No science fiction has  depicted such a cold, dark, vision of the future as the 1982  neo-noir film Bladerunner. It is a mixture of an old time detective story combined with the twist of a not too distant future filled with flying cars, digital billboards, and androids that run amok, and can think and act like humans.


Directed by Ridley Scott, the movie stars Harrison Ford, Rutger Hauer, Daryl Hanna, and Edward James Almos. It is loosely based on a story by Phillip K. Dick called Do Androids Dream of Electric Sheep? It takes place in a dystopian Los Angeles in Nov. 2019, when genetically engineered replicants who refuse to conform to the government regulations are hunted and killed by police operatives, called Bladerunners. Ford is one of these, and ordered to kill three replicants who fail to report in.


I have to confess, that this is not one of my favorite films. Like so many films, it doesn’t do the written story justice. Although there is a lot of action, and a bigger than life villain in Rutger Hauer, the movies drags in parts, and shows the seedier and darker side of life. But it does set the mood of a melancholy world, where life is taken at face value, and it is a mere struggle to survive, and blends present, past, and future into one melting pot.


The predictions in this movie are simple, but very important. One is the digital billboard, which at the time didn’t exist. The idea was created, but nothing had been implemented yet. Now they are commonplace, and everywhere. Then there are flying cars, which haven’t yet been in mass production yet, but there already prototypes in use. I won’t go on about androids anymore, because the majority of our series has been about them or robots.

Blade_Runner_SpinnersDIGITAL BILLBOARD

What sets this movie apart from others is the way the characters are portrayed and the questions that the viewer might ask. Are androids really capable of feelings, do they really know when they’re about to be terminated, and what does it mean to be human? There is even some speculation that Ridley intended for Ford’s character to be an android himself, but it the final version, this idea was trashed.


What will future movies predict about mankind and his direction in the universe? The upcoming sequel to Prometheus, also directed by Ridley Scott answers the questions of the origin of mankind, and how a xenophobe(Alien series) is allowed to run rampant across the galaxy. It should be interesting to see how he ties it in with the other films of the series. The Martian is out now, and probably the most realistic and accurate of all science fiction films that are predicting the future. 3001 is expected out soon as well.


Well, that concludes our series on back to the futuristic series. Tomorrow, I’ll be at a book signing at the East Syracuse Free Library in East Syracuse, NY from 12-2pm. Next week, I’ll be back with an entirely new series. Until then, have a great weekend.


2001_NALearth and moon


This week, in honor of the recent 30th anniversary of Back To The Future and all the hype about gadgets being similar now as they were in the movie, we’ll discuss movies that share that same theme.


Today, we’ll discuss a long time favorite of mine, 2001: A Space Odyssey. Its stunning visualization and prediction of the future makes it a science fiction masterpiece. Directed by Stanley Kubric and written by Arthur C. Clarke, it tells the tale of an ancient alien monolith that comes to Earth, and later another is found on  the moon, to change the evolution of mankind. Clarke and Kubric worked close with NASA to develop the film in a realistic manner. Man didn’t reach the actual moon until a year later.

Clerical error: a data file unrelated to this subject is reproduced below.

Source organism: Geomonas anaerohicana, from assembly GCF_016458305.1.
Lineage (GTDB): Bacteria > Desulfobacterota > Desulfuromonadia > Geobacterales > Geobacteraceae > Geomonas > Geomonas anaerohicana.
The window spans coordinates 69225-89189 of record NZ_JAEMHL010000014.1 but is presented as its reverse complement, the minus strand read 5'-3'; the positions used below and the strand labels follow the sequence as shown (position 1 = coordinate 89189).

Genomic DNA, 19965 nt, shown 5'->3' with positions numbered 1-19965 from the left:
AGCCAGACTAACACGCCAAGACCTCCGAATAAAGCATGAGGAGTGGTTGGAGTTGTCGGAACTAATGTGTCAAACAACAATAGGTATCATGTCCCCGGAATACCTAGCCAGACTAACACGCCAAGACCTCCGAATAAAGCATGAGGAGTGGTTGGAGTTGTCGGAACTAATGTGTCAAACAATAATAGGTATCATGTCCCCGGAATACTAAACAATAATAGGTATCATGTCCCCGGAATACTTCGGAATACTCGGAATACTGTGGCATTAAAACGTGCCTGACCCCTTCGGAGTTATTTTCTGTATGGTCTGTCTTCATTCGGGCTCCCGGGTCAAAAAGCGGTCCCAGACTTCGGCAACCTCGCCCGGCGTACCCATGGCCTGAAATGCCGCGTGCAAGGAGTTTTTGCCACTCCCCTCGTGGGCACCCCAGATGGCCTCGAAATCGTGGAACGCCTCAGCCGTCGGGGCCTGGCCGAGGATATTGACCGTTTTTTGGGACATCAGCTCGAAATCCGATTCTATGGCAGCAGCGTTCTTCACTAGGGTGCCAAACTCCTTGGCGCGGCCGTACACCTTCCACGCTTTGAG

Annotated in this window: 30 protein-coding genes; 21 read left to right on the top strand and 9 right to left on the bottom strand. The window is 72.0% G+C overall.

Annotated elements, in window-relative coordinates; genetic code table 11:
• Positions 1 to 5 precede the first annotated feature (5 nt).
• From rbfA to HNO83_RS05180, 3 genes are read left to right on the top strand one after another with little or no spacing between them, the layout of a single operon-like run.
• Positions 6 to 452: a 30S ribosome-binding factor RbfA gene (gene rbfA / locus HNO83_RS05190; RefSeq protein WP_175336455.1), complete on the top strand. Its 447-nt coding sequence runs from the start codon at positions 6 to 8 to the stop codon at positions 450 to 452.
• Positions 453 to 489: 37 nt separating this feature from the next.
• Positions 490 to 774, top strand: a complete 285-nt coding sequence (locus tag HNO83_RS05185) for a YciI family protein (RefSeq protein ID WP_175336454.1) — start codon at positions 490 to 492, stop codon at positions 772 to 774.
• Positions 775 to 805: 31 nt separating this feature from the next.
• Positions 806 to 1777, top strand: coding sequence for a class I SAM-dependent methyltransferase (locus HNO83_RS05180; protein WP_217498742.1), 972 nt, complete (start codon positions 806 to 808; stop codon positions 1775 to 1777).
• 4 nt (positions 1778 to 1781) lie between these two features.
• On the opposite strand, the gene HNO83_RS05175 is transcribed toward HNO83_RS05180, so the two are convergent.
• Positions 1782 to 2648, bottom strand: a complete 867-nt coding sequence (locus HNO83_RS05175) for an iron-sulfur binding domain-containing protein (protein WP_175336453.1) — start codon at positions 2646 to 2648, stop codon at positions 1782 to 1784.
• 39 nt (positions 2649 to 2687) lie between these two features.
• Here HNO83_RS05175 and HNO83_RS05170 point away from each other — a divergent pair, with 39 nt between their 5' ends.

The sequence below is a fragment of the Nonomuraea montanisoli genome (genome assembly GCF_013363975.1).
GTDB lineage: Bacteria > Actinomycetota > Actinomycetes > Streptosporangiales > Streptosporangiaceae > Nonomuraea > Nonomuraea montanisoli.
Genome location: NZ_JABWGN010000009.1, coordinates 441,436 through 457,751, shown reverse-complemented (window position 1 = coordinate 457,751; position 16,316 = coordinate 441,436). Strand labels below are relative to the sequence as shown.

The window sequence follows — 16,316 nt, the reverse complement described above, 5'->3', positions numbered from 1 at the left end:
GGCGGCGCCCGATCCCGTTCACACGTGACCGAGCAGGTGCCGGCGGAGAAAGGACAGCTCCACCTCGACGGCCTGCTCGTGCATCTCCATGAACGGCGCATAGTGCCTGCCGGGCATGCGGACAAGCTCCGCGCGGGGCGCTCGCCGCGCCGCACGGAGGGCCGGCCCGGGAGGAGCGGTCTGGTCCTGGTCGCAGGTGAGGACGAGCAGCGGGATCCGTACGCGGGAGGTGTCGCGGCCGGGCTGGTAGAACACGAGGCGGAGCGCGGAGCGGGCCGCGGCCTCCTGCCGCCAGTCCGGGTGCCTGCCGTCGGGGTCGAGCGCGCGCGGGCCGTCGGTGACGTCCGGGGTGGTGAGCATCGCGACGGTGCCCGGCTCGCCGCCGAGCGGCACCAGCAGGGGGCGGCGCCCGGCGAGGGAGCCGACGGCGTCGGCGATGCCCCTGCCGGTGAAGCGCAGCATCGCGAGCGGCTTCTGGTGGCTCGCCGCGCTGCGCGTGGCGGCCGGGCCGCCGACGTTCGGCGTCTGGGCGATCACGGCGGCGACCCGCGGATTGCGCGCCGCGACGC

In the opening sequence, there is a scene where an executive briefcase is used, which has a phone set and television screen, as well as what looks to be a keyboard pad. Does this sound familiar? It should, because it is what we have come to know as a laptop computer and cell phone combined. There are websites which allow for video conferencing, similar to how they communicate in the film.


Many of the inferences to our future are subtle in the film, but there are many scientific breakthroughs which sound like problems our own current day astronauts must deal with. One is the problem of lack of gravity. Although we haven’t quite licked this issue, the solution in the film is spot on. There must be some sort of gravitational control in order to have artificial gravity. Clarke addresses this issue by creating orbital mechanics or a rotating structure in which the astronauts live and work, and even adds a zero gravity toilet, which is now a reality on the ISS.


The moon base, is of course, completely fiction, but there is talk of returning there to mine the resources. It will be doubtful that we ever populate the moon without precious resources, such as water, and proper soil to grow food in. The ISS is working on this problem, and may one day improve it enough to at least create a permanent Martian base.


HAL, the artificially intelligent computer, is still a fantasy at this point, but may soon be reality in the rapidly changing world of quantum physics. Voice activated computers already exist, and automation is now a way of life. Computers and robots have already replaced several jobs that humans should not and cannot do.


Trips to far away worlds are still a long way off, but our probes are already exiting our galaxy. With the new Orion rocket, we’ll be able to reach Mars in just three months. It is still propelled by the old liquid propellants, as fusion power is not yet stable enough to be used in space travel, but my prediction is we will solve this problem by the end of the century; if Earth survives that long.